Fredericks & Mae Believe the World Needs Better-Crafted Kites

We visit the young Brooklyn designers and talk about their love of design, games, and history.

Fredericks & Mae’s first workspace was a living room infested with cockroaches, and their first studio was a summertime rooftop; their second studio was a one-time winter basement, in which the taller half of the design twosome couldn’t standup straight without a bend in his neck or a slump of his shoulders. But they, Gabriel Fredericks Cohen and Jolie Mae Signorile, are doing well now. Having two months ago transitioned into a spacious new studio on the Williamsburg and Bedford-Stuyvesant border in Brooklyn, Fredericks & Mae designs and produces handcrafted objects for an ever-growing local-and-international, wholesale-and-retail list of clientele. Their products include ornamental bows, variegated arrows, kites, board games, and anxiety-reducing worry beads.

Cohen and Signorile were in the same graduating class at Oberlin College. Both were double majors studying toward degrees in art and politics but only met after being serendipitously assigned to adjoining art studios their senior year. “We got a materials crush on each other,” Cohen says. “Jodi had these little piles of army men and tape.”

“Gabe had all this thread, and doles, and he was doing a lot with threaded installation; and, I think, also, doing things with little army men,” says Signorile. “And we had different work schedules so we weren’t actually meeting.” They were only ever seeing what the other had left behind.

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Ping pong paddles, just one of the several handcrafted games Fredericks & Mae have designed.

A stylized, stripped-back rendition of a foosball table, which figured into a participatory event at the Museum of Arts and Design last year.

After collaborating on a joint art show—their final student project—they set out from Ohio to New York. Signorile remembers the moving day as a whirlwind of panic, trying to cram needed art supplies and implements into a U-Haul, nervous about leaving Oberlin’s facilities and boundless atelier space—only to move into a Brooklyn apartment where “the [previous tenants] hadn’t even moved out yet.” And then there was the shock of tight spaces. “Everything got smaller,” Signorile says.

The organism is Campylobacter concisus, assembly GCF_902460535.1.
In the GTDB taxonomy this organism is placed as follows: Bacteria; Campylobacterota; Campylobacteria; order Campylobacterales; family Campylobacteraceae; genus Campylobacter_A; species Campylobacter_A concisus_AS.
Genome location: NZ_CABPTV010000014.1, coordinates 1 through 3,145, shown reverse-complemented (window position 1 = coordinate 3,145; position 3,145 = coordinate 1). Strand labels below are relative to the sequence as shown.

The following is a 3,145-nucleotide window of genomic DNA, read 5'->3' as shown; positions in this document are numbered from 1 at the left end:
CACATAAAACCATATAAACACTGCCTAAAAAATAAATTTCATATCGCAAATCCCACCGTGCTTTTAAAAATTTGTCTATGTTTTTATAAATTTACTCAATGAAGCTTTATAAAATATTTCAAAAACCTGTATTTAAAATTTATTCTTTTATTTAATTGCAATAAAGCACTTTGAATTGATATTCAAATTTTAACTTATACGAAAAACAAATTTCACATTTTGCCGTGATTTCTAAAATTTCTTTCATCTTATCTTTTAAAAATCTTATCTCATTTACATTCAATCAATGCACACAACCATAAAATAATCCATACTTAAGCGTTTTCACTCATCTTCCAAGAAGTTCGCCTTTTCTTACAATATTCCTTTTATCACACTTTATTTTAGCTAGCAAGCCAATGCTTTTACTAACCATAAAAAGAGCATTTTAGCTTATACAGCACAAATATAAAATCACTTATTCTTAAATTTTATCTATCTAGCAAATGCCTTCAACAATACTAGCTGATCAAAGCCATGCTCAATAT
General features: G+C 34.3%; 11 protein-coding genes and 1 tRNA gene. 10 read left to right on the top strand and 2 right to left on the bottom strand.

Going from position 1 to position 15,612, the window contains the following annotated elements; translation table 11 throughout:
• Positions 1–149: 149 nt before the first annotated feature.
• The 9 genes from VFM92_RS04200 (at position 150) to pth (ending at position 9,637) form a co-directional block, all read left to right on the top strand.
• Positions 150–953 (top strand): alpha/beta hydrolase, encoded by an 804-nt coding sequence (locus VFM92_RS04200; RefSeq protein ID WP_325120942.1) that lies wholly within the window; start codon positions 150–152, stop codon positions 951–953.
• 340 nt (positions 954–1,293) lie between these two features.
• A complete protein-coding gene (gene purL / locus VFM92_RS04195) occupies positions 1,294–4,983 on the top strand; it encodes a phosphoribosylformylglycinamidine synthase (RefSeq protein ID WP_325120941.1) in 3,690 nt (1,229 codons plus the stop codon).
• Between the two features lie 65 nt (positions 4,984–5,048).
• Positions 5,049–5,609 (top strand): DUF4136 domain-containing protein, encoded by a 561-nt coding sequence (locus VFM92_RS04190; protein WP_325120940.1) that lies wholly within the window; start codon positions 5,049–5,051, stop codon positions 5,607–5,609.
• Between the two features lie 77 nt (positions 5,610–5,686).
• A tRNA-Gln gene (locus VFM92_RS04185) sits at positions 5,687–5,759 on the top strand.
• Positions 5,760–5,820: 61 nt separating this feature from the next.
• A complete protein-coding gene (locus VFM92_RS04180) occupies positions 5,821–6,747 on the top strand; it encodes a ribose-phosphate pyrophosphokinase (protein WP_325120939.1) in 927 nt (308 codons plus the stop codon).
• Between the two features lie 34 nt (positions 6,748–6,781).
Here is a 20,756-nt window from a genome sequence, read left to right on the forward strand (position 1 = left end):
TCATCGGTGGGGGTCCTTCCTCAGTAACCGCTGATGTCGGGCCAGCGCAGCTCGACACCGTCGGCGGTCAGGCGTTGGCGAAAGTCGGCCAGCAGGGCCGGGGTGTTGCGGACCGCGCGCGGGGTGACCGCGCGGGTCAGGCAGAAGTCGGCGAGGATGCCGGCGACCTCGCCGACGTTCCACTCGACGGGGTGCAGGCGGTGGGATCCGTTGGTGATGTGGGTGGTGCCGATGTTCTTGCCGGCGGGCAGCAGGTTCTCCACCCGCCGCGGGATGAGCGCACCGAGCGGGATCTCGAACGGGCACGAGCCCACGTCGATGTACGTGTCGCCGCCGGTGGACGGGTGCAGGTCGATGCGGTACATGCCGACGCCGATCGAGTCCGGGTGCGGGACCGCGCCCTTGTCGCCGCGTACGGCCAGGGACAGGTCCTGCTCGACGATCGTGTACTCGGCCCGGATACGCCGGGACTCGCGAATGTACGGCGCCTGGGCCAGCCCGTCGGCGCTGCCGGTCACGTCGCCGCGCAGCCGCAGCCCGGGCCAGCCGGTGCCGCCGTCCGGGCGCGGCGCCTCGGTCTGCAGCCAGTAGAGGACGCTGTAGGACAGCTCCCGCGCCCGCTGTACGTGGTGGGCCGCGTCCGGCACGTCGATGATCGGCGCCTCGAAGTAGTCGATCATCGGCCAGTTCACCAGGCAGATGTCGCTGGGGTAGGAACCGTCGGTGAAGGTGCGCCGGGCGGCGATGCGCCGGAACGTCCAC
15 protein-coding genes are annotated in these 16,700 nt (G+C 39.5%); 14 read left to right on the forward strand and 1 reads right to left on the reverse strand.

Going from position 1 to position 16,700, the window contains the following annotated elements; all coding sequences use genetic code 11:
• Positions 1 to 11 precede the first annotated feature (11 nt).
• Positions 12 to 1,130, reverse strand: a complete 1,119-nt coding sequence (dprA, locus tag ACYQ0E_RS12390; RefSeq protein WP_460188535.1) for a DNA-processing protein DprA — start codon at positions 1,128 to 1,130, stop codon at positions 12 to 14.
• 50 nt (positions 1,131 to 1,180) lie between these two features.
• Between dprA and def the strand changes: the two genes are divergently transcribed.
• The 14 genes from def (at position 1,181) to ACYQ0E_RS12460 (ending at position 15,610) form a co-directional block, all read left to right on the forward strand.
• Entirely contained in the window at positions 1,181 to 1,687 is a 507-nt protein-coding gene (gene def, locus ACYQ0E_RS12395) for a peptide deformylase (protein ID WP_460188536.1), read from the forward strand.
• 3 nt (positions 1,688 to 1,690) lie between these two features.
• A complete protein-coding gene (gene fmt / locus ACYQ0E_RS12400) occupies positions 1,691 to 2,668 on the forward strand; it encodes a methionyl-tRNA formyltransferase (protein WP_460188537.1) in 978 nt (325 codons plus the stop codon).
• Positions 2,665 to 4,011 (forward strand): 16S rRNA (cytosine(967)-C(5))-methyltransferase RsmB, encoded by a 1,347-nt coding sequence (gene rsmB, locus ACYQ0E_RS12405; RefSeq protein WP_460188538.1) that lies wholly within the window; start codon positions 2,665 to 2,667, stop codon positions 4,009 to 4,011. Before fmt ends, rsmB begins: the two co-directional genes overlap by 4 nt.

The studio actually got its start in the duo’s off hours, when not mining craigslist for freelance design gigs, mainly silk-screening work. The focal point of the team’s early efforts was designing exotically plumaged, decorative wings. Cohen and Signorile wandered through Manhattan’s East Village peddling their feathery wares to retailers before quickly finding their first buyer. From there, however, the build was slow. “Really slowly, for three years, one store at a time would be like, ”Can we have your things? Can we have your things? Can we have your things?’” Signorile recalls. Overwhelmed by orders, they quit freelancing. “We wanted to be making the decisions for ourselves as artists,” Cohen says.

Jolie Mae Signorile and Gabriel Fredericks Cohen of Brooklyn design studio Fredericks & Mae.

The two are a charming, talkative pair who in many ways embody—in dress, sense of humor, and cadence of speak—the emblematic image of millennial-aged, warehouse-inhabiting Williamsburg artists. “Jodi helped me transition from Dutch architect glasses—the ones with black plastic, squared frames,” Cohen says jokingly. Their products play with historical themes in a knowing way, like their “War Games” series, which reimagines some of the world’s favorite games such as backgammon and checkers.

They are attracted to objects, they say, that have histories and bear the marks of different cultures. For instance, a trip to Greece inspired a collection of wooden bocce balls, which require a process of taping and painting the balls over and over, some four times in total. Their elegant take on a bow and arrow was a pointed exploration into the origin and importance of the weapon, which can be traced back to the Middle Ages, precolonial Americans, and prehistory. “Politics informs the types of conversation we have about objects, the way we think about the origins of an object,” Cohen explains. “The arrows aren’t about politics but they are informed by politics.”

The pair’s objects are influenced by politics and history, the designers say.

“The arrows have a colonial context and we are aware of that,” Signorile adds. The two suggest that costumers don’t actually shoot their bows and arrows unless they’re highly trained. Lacking formal training herself, Signorile now knows their efficacy. She put a hole in their studio wall.

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